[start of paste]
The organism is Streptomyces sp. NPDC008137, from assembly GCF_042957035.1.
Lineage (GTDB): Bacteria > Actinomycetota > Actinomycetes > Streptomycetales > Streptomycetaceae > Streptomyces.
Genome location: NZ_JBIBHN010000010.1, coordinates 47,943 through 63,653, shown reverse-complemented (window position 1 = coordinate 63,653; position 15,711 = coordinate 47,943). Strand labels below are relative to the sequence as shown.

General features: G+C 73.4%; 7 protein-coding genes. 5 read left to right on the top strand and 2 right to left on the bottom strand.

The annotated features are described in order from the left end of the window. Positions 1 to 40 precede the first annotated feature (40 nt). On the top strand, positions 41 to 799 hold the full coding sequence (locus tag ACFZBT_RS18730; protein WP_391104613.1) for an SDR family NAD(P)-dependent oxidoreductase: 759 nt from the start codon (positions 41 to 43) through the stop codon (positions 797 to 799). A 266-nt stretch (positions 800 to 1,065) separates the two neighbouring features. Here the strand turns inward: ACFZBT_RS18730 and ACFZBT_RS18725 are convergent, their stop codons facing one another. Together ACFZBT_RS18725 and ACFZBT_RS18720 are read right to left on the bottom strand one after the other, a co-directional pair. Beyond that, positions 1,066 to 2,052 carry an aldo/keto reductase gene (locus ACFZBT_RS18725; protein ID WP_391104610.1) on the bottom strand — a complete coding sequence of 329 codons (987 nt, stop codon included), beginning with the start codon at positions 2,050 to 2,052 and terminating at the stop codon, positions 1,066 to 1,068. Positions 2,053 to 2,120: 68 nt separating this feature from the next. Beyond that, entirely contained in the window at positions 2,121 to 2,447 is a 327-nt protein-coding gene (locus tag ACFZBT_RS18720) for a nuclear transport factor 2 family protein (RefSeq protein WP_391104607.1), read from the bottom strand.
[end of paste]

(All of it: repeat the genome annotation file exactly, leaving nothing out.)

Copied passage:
The organism is Streptomyces sp. NPDC008137, from assembly GCF_042957035.1.
Lineage (GTDB): Bacteria > Actinomycetota > Actinomycetes > Streptomycetales > Streptomycetaceae > Streptomyces.
Genome location: NZ_JBIBHN010000010.1, coordinates 47,943 through 63,653, shown reverse-complemented (window position 1 = coordinate 63,653; position 15,711 = coordinate 47,943). Strand labels below are relative to the sequence as shown.

General features: G+C 73.4%; 7 protein-coding genes. 5 read left to right on the top strand and 2 right to left on the bottom strand.

The annotated features are described in order from the left end of the window. Positions 1 to 40 precede the first annotated feature (40 nt). On the top strand, positions 41 to 799 hold the full coding sequence (locus tag ACFZBT_RS18730; protein WP_391104613.1) for an SDR family NAD(P)-dependent oxidoreductase: 759 nt from the start codon (positions 41 to 43) through the stop codon (positions 797 to 799). A 266-nt stretch (positions 800 to 1,065) separates the two neighbouring features. Here the strand turns inward: ACFZBT_RS18730 and ACFZBT_RS18725 are convergent, their stop codons facing one another. Together ACFZBT_RS18725 and ACFZBT_RS18720 are read right to left on the bottom strand one after the other, a co-directional pair. Beyond that, positions 1,066 to 2,052 carry an aldo/keto reductase gene (locus ACFZBT_RS18725; protein ID WP_391104610.1) on the bottom strand — a complete coding sequence of 329 codons (987 nt, stop codon included), beginning with the start codon at positions 2,050 to 2,052 and terminating at the stop codon, positions 1,066 to 1,068. Positions 2,053 to 2,120: 68 nt separating this feature from the next. Beyond that, entirely contained in the window at positions 2,121 to 2,447 is a 327-nt protein-coding gene (locus tag ACFZBT_RS18720) for a nuclear transport factor 2 family protein (RefSeq protein WP_391104607.1), read from the bottom strand.